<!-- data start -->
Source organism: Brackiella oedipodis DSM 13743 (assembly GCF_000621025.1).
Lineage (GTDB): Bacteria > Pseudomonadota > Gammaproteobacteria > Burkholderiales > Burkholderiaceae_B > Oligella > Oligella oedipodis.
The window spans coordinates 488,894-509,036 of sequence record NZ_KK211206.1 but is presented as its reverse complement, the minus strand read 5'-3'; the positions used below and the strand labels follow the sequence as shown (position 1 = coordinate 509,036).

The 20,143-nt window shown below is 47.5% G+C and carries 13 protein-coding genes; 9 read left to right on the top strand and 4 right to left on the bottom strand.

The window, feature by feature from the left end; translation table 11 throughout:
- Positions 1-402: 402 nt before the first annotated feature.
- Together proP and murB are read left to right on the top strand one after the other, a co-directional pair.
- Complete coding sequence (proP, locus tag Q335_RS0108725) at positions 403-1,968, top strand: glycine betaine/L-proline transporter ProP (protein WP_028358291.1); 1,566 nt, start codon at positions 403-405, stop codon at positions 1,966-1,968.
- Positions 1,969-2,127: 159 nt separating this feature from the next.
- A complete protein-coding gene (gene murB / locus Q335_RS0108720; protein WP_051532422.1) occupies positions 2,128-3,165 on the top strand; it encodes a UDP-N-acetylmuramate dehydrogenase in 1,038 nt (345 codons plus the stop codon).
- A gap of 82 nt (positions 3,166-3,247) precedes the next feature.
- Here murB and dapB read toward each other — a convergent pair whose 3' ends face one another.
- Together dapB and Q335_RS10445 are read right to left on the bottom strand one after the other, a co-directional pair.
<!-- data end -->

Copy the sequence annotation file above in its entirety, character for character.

Source organism: Brackiella oedipodis DSM 13743 (assembly GCF_000621025.1).
Lineage (GTDB): Bacteria > Pseudomonadota > Gammaproteobacteria > Burkholderiales > Burkholderiaceae_B > Oligella > Oligella oedipodis.
The window spans coordinates 488,894-509,036 of sequence record NZ_KK211206.1 but is presented as its reverse complement, the minus strand read 5'-3'; the positions used below and the strand labels follow the sequence as shown (position 1 = coordinate 509,036).

The 20,143-nt window shown below is 47.5% G+C and carries 13 protein-coding genes; 9 read left to right on the top strand and 4 right to left on the bottom strand.

The window, feature by feature from the left end; translation table 11 throughout:
- Positions 1-402: 402 nt before the first annotated feature.
- Together proP and murB are read left to right on the top strand one after the other, a co-directional pair.
- Complete coding sequence (proP, locus tag Q335_RS0108725) at positions 403-1,968, top strand: glycine betaine/L-proline transporter ProP (protein WP_028358291.1); 1,566 nt, start codon at positions 403-405, stop codon at positions 1,966-1,968.
- Positions 1,969-2,127: 159 nt separating this feature from the next.
- A complete protein-coding gene (gene murB / locus Q335_RS0108720; protein WP_051532422.1) occupies positions 2,128-3,165 on the top strand; it encodes a UDP-N-acetylmuramate dehydrogenase in 1,038 nt (345 codons plus the stop codon).
- A gap of 82 nt (positions 3,166-3,247) precedes the next feature.
- Here murB and dapB read toward each other — a convergent pair whose 3' ends face one another.
- Together dapB and Q335_RS10445 are read right to left on the bottom strand one after the other, a co-directional pair.